Philadelphia Eagles News

Flying Overseas In Search Of Victory

It was 1 a.m. on February 5 as Bram Hendriks settled in to watch the live kickoff for Super Bowl LII. Hendriks cheered for the Eagles from his home in Haarlem, Netherlands - a coastal town that is a 10-minute train ride from Amsterdam.

No, Hendriks is not a transplant from Philadelphia. He hasn't watched much American football over the years, as most games are not televised in his country.

A year and a half ago, Hendriks was hired by Kessler Topaz Meltzer & Check, a law firm based in Radnor, Pennsylvania. Knowing that his co-workers are huge Eagles fans, he followed the scores of the "matches," as he calls them, and watched games whenever possible. He didn't want to miss the Super Bowl "because this event was the one that my colleagues were going to talk about for years to come."

Hendriks' has a deeper connection to the Eagles that expands beyond the action on the field. Shortly after the team announced the Eagles Autism Challenge in September, Kessler Topaz Meltzer & Check wanted to support the cause. Team KTMC has raised close to $65,000 for the inaugural cycling, running, and walking event. Hendriks and his wife, Kim, have three children. The oldest, Thijmen (pronounced Taimen), is 8 years old and has autism.

Thijmen will travel with his father to Philadelphia and both will run in the five Below 5K this Saturday. It will be Thijmen's first trip to the United States and offers Bram a chance to experience the city as a tourist instead of visiting just for business.

"I want to give him a positive experience with autism," Hendriks said. "He's a very high-functioning kid but he finds it very difficult to talk about autism and the challenges that he faces as a result of that."

When Thijmen started school a few years ago, he struggled with the transition to the new environment. He was unable to effectively communicate with others and his frustration was increasing by the day. He would often cry himself to sleep. His parents didn't know what to do.

"You want to see your kid make friends and know that he is extremely happy," Hendriks said. "This was our first child. For us, this was a very frustrating time."

Autism never crossed their mind. Hendriks thought that everything would eventually work itself out over time. 

"I underestimated it," he admitted. "I never thought that the outcome would be the autism spectrum disorder. I had the tendency to downplay it somewhat. My wife, she was more on top of it. She was the one who said we need to get him tested to have more clarity about what's wrong with him. I thought, 'Why should he have the label? Why is it necessary to have him tested?'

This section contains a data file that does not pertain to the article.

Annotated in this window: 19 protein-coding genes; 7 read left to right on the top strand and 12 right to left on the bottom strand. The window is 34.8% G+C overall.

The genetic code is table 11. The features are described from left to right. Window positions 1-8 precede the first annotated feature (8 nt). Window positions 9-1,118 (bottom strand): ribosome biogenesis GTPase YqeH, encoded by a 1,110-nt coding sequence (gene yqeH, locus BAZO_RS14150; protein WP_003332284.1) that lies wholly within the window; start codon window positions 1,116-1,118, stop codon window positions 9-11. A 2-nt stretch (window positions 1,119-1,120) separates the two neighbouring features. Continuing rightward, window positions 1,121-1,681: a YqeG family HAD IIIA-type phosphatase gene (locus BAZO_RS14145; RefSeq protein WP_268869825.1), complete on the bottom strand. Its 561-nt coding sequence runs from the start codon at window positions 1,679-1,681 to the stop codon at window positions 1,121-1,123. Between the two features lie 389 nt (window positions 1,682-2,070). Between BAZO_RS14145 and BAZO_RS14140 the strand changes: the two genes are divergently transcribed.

"In hindsight, that was a terrific move by her because as a result of this label it was possible to look for the most adequate treatment."

Fortunately, the Hendriks family was able to get the proper testing and therapy all within a couple of months. The same process can take up to a year or more in the United States. Thijmen continues to attend a regular school and meets with a specialist once a week for about an hour to learn and develop social skills such as how to interact with others and interpret non-verbal cues. Thijmen's younger brother, 7-year-old Pepijn, has also participated in sessions to understand how to communicate with his brother.

"It has made life easier for him in the sense he is better equipped to make friends. He has a bunch of friends who he plays with on a regular basis. He's very much loved at school and school is going well. He is now able to participate in a team sport like rugby. That would not have been possible, I think, without the adequate therapy," Hendriks said.

"This has proven that therapy can be a useful, helpful tool for kids with autism spectrum disorder and more research is needed to get a better understanding of it."

Hendriks is also looking forward to this trip because Philadelphia is the center for groundbreaking research on autism. He also hopes to meet other families who have high-functioning children like Thijmen. He admitted that it is difficult to find support groups in the Netherlands. While Thijmen is thriving, Hendriks knows that as his son grows there will likely be new obstacles to overcome.

"There are still uncertainties ahead of us so I don't want to downplay the challenges that we may face going forward," Hendriks said.

To help support Bram and Thijmen Hendriks, you can donate to their page here.

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